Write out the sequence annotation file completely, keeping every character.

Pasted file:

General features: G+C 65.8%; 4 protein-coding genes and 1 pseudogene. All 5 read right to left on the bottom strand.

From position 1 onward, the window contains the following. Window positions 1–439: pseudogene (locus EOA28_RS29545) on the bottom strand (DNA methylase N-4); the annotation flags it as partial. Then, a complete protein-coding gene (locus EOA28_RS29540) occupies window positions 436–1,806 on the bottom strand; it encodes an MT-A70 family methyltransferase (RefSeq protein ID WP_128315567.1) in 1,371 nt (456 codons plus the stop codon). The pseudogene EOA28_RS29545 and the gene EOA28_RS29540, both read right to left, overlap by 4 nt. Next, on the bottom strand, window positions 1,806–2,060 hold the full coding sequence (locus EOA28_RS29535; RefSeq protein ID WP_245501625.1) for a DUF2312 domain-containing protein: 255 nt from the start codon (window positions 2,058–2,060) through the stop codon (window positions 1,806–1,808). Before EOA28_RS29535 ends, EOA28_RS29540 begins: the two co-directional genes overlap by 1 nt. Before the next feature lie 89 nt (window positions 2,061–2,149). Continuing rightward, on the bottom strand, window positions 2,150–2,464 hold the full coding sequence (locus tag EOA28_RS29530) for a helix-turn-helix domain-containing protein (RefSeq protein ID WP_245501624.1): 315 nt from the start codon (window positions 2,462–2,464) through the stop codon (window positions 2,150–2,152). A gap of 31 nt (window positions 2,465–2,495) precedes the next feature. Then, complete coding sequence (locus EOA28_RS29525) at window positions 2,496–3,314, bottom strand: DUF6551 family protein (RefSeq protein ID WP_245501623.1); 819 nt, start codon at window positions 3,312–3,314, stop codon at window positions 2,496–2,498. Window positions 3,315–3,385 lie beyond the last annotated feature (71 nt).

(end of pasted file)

General features: G+C 65.8%; 4 protein-coding genes and 1 pseudogene. All 5 read right to left on the bottom strand.

From position 1 onward, the window contains the following. Window positions 1–439: pseudogene (locus EOA28_RS29545) on the bottom strand (DNA methylase N-4); the annotation flags it as partial. Then, a complete protein-coding gene (locus EOA28_RS29540) occupies window positions 436–1,806 on the bottom strand; it encodes an MT-A70 family methyltransferase (RefSeq protein ID WP_128315567.1) in 1,371 nt (456 codons plus the stop codon). The pseudogene EOA28_RS29545 and the gene EOA28_RS29540, both read right to left, overlap by 4 nt. Next, on the bottom strand, window positions 1,806–2,060 hold the full coding sequence (locus EOA28_RS29535; RefSeq protein ID WP_245501625.1) for a DUF2312 domain-containing protein: 255 nt from the start codon (window positions 2,058–2,060) through the stop codon (window positions 1,806–1,808). Before EOA28_RS29535 ends, EOA28_RS29540 begins: the two co-directional genes overlap by 1 nt. Before the next feature lie 89 nt (window positions 2,061–2,149). Continuing rightward, on the bottom strand, window positions 2,150–2,464 hold the full coding sequence (locus tag EOA28_RS29530) for a helix-turn-helix domain-containing protein (RefSeq protein ID WP_245501624.1): 315 nt from the start codon (window positions 2,462–2,464) through the stop codon (window positions 2,150–2,152). A gap of 31 nt (window positions 2,465–2,495) precedes the next feature. Then, complete coding sequence (locus EOA28_RS29525) at window positions 2,496–3,314, bottom strand: DUF6551 family protein (RefSeq protein ID WP_245501623.1); 819 nt, start codon at window positions 3,312–3,314, stop codon at window positions 2,496–2,498. Window positions 3,315–3,385 lie beyond the last annotated feature (71 nt).